Physics delves into the mysteries of the universe, and one intriguing aspect explored at the Large Hadron Collider (LHC) is the creation of quark-gluon plasma during high-energy ion collisions. While heavy atomic nuclei were traditionally thought necessary for its formation, recent analyses from the LHCb experiment involving proton-proton and proton-ion collisions challenge this notion.
When heavy atomic nuclei collide at extreme energies in the LHC, a transient quark-gluon plasma emerges. This exotic state of matter, where quarks and gluons break free from their usual confinement in protons or neutrons, exists fleetingly. As the temperature decreases, quarks and gluons swiftly undergo hadronization, recombining to generate streams of secondary particles diverging at various angles.
The intricacies of the hadronization process, crucial for understanding the foundations of physical reality, remain enigmatic. Recent analyses from the LHCb experiment, featuring physicists from the Institute of Nuclear Physics of the Polish Academy of Sciences, offer new insights, shedding light on the quantum correlations between particles produced in collisions.
Hadronization unfolds in yoctoseconds—trillionths of one trillionth of a second—over femtometre distances, posing challenges for direct observation. Researchers infer the quark-gluon plasma's behavior by examining quantum correlations, focusing on Bose-Einstein correlations between pairs of pions or pi mesons.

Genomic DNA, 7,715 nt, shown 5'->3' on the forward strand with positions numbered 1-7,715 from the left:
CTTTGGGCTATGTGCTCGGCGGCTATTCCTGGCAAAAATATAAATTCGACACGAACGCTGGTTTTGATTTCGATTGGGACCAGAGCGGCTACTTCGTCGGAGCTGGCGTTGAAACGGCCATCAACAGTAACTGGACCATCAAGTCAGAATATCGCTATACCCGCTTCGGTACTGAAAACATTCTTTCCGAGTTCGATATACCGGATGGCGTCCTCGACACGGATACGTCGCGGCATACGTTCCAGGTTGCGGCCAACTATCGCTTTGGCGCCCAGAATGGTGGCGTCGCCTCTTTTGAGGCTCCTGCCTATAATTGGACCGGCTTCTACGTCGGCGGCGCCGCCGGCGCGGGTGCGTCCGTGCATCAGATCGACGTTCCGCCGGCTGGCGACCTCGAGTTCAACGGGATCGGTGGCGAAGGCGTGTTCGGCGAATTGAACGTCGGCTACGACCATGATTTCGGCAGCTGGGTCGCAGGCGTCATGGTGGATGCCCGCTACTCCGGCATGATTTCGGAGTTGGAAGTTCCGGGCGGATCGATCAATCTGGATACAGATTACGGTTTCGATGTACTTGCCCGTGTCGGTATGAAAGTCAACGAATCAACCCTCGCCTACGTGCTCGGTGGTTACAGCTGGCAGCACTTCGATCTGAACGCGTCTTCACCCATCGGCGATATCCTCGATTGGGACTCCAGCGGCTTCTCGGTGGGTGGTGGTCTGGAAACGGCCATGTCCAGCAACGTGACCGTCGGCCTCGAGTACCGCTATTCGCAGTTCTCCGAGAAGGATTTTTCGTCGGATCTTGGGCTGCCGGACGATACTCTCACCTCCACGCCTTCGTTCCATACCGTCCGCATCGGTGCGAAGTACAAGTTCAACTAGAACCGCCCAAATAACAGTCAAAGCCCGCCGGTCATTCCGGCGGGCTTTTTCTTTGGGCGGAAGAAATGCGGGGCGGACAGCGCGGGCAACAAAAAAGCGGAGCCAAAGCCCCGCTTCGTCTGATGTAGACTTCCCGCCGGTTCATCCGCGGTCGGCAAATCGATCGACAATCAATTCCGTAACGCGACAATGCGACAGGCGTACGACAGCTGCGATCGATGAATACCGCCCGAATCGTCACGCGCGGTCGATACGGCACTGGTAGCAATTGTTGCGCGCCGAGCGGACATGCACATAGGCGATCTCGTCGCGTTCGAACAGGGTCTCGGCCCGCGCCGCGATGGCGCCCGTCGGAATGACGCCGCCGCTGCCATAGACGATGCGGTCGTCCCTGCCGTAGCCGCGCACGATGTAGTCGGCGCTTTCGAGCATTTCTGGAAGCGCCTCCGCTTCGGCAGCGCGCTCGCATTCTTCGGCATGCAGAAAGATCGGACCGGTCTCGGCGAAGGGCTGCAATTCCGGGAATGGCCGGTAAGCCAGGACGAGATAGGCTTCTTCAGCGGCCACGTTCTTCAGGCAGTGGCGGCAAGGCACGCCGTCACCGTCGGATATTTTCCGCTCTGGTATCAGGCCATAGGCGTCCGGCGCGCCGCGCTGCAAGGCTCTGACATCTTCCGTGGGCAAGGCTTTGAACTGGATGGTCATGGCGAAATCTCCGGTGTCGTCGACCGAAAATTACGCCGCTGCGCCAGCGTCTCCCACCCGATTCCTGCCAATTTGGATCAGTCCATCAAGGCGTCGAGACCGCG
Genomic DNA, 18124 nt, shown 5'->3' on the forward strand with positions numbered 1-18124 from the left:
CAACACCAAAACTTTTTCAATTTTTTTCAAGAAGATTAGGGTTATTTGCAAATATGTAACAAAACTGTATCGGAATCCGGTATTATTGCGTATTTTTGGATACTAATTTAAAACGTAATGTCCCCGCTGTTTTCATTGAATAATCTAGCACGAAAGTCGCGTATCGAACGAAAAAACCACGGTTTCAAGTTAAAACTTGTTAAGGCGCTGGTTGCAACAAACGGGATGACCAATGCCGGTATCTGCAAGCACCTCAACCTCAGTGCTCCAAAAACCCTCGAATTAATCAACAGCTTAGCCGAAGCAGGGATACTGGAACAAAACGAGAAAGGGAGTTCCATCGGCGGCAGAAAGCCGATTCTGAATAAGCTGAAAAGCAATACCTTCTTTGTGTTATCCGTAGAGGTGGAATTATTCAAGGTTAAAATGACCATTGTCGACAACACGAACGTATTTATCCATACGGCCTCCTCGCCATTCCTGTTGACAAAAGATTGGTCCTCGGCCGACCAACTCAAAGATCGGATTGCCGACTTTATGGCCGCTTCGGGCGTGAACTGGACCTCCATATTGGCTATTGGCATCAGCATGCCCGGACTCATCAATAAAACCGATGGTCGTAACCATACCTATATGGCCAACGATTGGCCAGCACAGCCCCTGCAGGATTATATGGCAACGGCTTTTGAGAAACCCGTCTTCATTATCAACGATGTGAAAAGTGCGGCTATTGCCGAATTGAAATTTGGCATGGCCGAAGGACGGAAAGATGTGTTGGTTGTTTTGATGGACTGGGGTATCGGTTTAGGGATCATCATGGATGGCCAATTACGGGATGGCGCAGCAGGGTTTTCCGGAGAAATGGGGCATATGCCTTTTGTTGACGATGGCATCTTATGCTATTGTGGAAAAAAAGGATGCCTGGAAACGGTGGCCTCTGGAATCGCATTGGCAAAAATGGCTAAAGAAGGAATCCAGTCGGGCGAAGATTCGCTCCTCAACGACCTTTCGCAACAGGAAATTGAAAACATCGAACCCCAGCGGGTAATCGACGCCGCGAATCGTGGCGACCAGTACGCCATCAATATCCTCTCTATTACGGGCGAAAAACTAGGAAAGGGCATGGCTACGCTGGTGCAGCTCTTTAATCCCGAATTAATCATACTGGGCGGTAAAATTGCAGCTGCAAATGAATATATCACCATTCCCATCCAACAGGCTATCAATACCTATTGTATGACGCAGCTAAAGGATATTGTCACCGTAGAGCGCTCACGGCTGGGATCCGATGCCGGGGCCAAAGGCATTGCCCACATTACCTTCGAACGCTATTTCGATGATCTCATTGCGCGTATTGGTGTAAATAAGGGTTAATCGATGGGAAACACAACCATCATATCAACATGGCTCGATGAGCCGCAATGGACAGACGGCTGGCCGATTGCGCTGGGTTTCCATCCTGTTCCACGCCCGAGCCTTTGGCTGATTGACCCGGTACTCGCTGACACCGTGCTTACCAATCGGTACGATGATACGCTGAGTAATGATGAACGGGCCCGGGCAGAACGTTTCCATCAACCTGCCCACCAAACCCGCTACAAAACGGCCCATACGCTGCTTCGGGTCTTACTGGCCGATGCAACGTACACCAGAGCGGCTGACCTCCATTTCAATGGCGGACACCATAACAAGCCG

In quantum mechanics, particles are described using wave functions, and the overlap of these functions leads to either Fermi-Dirac or Bose-Einstein correlations, the latter being of interest in this context.
The unique design of the LHCb detector allows physicists to examine particles emitted “forward” for the first time, completing the understanding of phenomena observed in other LHC experiments. Analyses encompassed small systems, including proton-proton, proton-ion, and ion-proton collisions, aiming to discern if collective phenomena associated with quark-gluon plasma in nucleus-nucleus collisions could manifest in smaller systems.
The findings suggest that quark-gluon plasma may be produced even in single proton collisions. Notably, sources of secondary particle emission in proton-proton collisions seem smaller than in mixed collisions. Observations of correlations in small systems spark discussions about their origin and potential connections with heavy-ion collisions. The interplay between correlations and particle angles in collisions further adds complexity to the puzzle.
Despite these advances, the true nature of quark-gluon plasma processes remains elusive. Theoretical models, currently phenomenological, require calibration with experimental data. Challenges persist, and further work lies ahead for physicists to unravel the intricacies of quark-gluon plasma and its role in the fundamental fabric of the universe.
Source: Polish Academy of Sciences